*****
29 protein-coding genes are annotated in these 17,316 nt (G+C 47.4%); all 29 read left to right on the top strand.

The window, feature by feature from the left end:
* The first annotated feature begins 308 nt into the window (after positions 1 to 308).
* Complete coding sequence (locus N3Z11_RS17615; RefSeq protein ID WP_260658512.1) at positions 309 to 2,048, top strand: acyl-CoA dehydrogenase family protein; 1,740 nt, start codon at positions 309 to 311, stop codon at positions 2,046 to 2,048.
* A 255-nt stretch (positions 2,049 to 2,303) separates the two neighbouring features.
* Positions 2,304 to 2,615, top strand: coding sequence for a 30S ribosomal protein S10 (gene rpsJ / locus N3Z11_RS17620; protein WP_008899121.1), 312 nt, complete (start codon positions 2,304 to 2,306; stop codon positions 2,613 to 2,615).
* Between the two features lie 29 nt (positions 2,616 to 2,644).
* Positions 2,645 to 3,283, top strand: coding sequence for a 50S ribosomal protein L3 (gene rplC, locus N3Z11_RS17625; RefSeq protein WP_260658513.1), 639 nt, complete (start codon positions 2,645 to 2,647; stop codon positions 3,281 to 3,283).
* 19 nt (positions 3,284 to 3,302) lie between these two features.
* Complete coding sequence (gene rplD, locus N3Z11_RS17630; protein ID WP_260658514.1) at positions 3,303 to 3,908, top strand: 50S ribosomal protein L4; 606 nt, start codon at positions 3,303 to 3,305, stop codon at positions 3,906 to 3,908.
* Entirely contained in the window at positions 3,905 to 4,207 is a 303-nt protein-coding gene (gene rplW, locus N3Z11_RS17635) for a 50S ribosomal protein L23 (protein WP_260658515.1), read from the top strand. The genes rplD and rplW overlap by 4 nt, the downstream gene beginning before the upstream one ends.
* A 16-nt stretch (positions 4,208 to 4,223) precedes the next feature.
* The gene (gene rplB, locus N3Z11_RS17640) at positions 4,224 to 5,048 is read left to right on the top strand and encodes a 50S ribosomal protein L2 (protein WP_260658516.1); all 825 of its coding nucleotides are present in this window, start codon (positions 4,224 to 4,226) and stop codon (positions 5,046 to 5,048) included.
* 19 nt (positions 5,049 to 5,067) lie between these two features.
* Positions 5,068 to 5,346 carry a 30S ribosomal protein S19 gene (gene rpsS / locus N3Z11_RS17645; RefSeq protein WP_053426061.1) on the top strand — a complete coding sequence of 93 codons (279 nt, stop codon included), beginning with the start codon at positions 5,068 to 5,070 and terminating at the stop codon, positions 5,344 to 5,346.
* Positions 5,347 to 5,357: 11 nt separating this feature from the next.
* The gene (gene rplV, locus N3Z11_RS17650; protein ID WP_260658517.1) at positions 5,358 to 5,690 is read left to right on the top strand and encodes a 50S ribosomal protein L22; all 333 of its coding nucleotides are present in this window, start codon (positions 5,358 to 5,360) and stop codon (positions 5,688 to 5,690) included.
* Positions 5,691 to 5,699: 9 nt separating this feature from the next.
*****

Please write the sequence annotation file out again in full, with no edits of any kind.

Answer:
29 protein-coding genes are annotated in these 17,316 nt (G+C 47.4%); all 29 read left to right on the top strand.

The window, feature by feature from the left end:
* The first annotated feature begins 308 nt into the window (after positions 1 to 308).
* Complete coding sequence (locus N3Z11_RS17615; RefSeq protein ID WP_260658512.1) at positions 309 to 2,048, top strand: acyl-CoA dehydrogenase family protein; 1,740 nt, start codon at positions 309 to 311, stop codon at positions 2,046 to 2,048.
* A 255-nt stretch (positions 2,049 to 2,303) separates the two neighbouring features.
* Positions 2,304 to 2,615, top strand: coding sequence for a 30S ribosomal protein S10 (gene rpsJ / locus N3Z11_RS17620; protein WP_008899121.1), 312 nt, complete (start codon positions 2,304 to 2,306; stop codon positions 2,613 to 2,615).
* Between the two features lie 29 nt (positions 2,616 to 2,644).
* Positions 2,645 to 3,283, top strand: coding sequence for a 50S ribosomal protein L3 (gene rplC, locus N3Z11_RS17625; RefSeq protein WP_260658513.1), 639 nt, complete (start codon positions 2,645 to 2,647; stop codon positions 3,281 to 3,283).
* 19 nt (positions 3,284 to 3,302) lie between these two features.
* Complete coding sequence (gene rplD, locus N3Z11_RS17630; protein ID WP_260658514.1) at positions 3,303 to 3,908, top strand: 50S ribosomal protein L4; 606 nt, start codon at positions 3,303 to 3,305, stop codon at positions 3,906 to 3,908.
* Entirely contained in the window at positions 3,905 to 4,207 is a 303-nt protein-coding gene (gene rplW, locus N3Z11_RS17635) for a 50S ribosomal protein L23 (protein WP_260658515.1), read from the top strand. The genes rplD and rplW overlap by 4 nt, the downstream gene beginning before the upstream one ends.
* A 16-nt stretch (positions 4,208 to 4,223) precedes the next feature.
* The gene (gene rplB, locus N3Z11_RS17640) at positions 4,224 to 5,048 is read left to right on the top strand and encodes a 50S ribosomal protein L2 (protein WP_260658516.1); all 825 of its coding nucleotides are present in this window, start codon (positions 4,224 to 4,226) and stop codon (positions 5,046 to 5,048) included.
* 19 nt (positions 5,049 to 5,067) lie between these two features.
* Positions 5,068 to 5,346 carry a 30S ribosomal protein S19 gene (gene rpsS / locus N3Z11_RS17645; RefSeq protein WP_053426061.1) on the top strand — a complete coding sequence of 93 codons (279 nt, stop codon included), beginning with the start codon at positions 5,068 to 5,070 and terminating at the stop codon, positions 5,344 to 5,346.
* Positions 5,347 to 5,357: 11 nt separating this feature from the next.
* The gene (gene rplV, locus N3Z11_RS17650; protein ID WP_260658517.1) at positions 5,358 to 5,690 is read left to right on the top strand and encodes a 50S ribosomal protein L22; all 333 of its coding nucleotides are present in this window, start codon (positions 5,358 to 5,360) and stop codon (positions 5,688 to 5,690) included.
* Positions 5,691 to 5,699: 9 nt separating this feature from the next.